The image of three jockeys – including six-times champion Kieran Fallon – a professional gambler and a racehorse owner in the dock at the Old Bailey charged with a race-fixing and betting conspiracy will have had the sport's detractors champing at the bit last week. "Knew it all along," they say, and will cling to this view whatever the trial's verdict. For horse-racing, as Keith Waterhouse said about Brighton, "gives the permanent impression of assisting the police with their inquiries".
Why did racing end up with such a lousy image, when over-charging banks, rampaging supermarkets, private equity and opaque hedge funds flit in and out of our pantheon of modern ogres?
Part of the reason may be that racing has a fictional world to back up its vivid actuality. Ever since Graham Greene's Brighton Rock, when razor gangs fought for book-makers' pitches at the town's racecourse, the sport has occupied a shady corner. Two of the most popular authors of racing thrillers are ex-jockeys – Dick Francis and John Francome. And because of who they were, readers believe their plots are based on reality.
Nor does it help that racing's occasional capers have had larger-than-life qualities. In 1973, a horse called Gay Future was in fact a better horse imported to race at Cartmel. To increase the horse's on-course price, soap was rubbed on its body to make punters think it was sweating profusely, but it won by 15 lengths at 10-1. The plotters were convicted and fined.
A 1982 horse that was not the two-year-old Flockton Grey, but a three-year-old called Good Hand, won a race for two-year-olds at Leicester. Unfortunately it won by 20 lengths, immediately arousing suspicions, which led to arrests and a court case.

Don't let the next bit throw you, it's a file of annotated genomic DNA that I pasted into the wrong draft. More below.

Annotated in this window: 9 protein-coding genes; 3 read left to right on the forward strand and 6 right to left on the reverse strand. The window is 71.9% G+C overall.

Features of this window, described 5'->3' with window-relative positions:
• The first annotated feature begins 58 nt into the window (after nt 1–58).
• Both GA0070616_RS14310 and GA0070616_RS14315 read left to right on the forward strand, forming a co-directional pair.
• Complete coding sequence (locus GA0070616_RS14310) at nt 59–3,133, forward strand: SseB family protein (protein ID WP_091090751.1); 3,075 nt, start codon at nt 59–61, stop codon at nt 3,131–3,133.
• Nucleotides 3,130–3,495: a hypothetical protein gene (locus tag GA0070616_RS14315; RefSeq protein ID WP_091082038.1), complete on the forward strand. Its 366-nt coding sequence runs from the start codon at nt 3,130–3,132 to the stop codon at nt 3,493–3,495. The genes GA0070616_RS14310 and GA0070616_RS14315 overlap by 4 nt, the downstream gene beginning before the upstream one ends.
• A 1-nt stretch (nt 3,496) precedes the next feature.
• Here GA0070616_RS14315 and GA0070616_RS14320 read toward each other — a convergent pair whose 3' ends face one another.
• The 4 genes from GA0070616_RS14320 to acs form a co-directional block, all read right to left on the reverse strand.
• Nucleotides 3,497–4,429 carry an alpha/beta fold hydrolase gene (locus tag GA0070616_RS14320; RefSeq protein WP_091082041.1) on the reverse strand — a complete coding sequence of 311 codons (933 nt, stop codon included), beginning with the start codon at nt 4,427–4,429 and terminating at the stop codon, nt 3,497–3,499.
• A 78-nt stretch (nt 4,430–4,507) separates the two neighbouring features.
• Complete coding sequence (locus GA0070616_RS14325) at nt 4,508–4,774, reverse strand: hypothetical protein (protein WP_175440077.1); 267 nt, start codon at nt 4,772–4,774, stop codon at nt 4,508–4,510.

As supervision and regulation at racecourses improved, plotters ruthlessly resorted to doping to "stop" a favourite.
With enhanced racecourse security and a Jockey Club investigation unit beefed up by former police detectives, the days of the racing scam seemed over. Until the first computer-based betting exchanges opened early this century. You could still back horses to win, but you could also "lay" horses, betting on them to lose.
The people in the shadows of racing could hardly believe their luck – anyone with a smidgeon of inside information about a horse or a trainer's intentions could turn an instant profit. And the quest for that information became feverish.
As the exchanges and racing realised their laxity, audit trails were established and jockeys' mobile phones were registered. So now, when there are irregular betting patterns, the exchanges notify the sport's ruling body and immediate surveillance is imposed.
The aggressive policing has caught several owners and jockeys swapping "presents" for "information". But many jockeys and trainers are now paranoid because the only question they get asked when they're out socially is "got any tips?". One wrong word and they could be down the Bailey.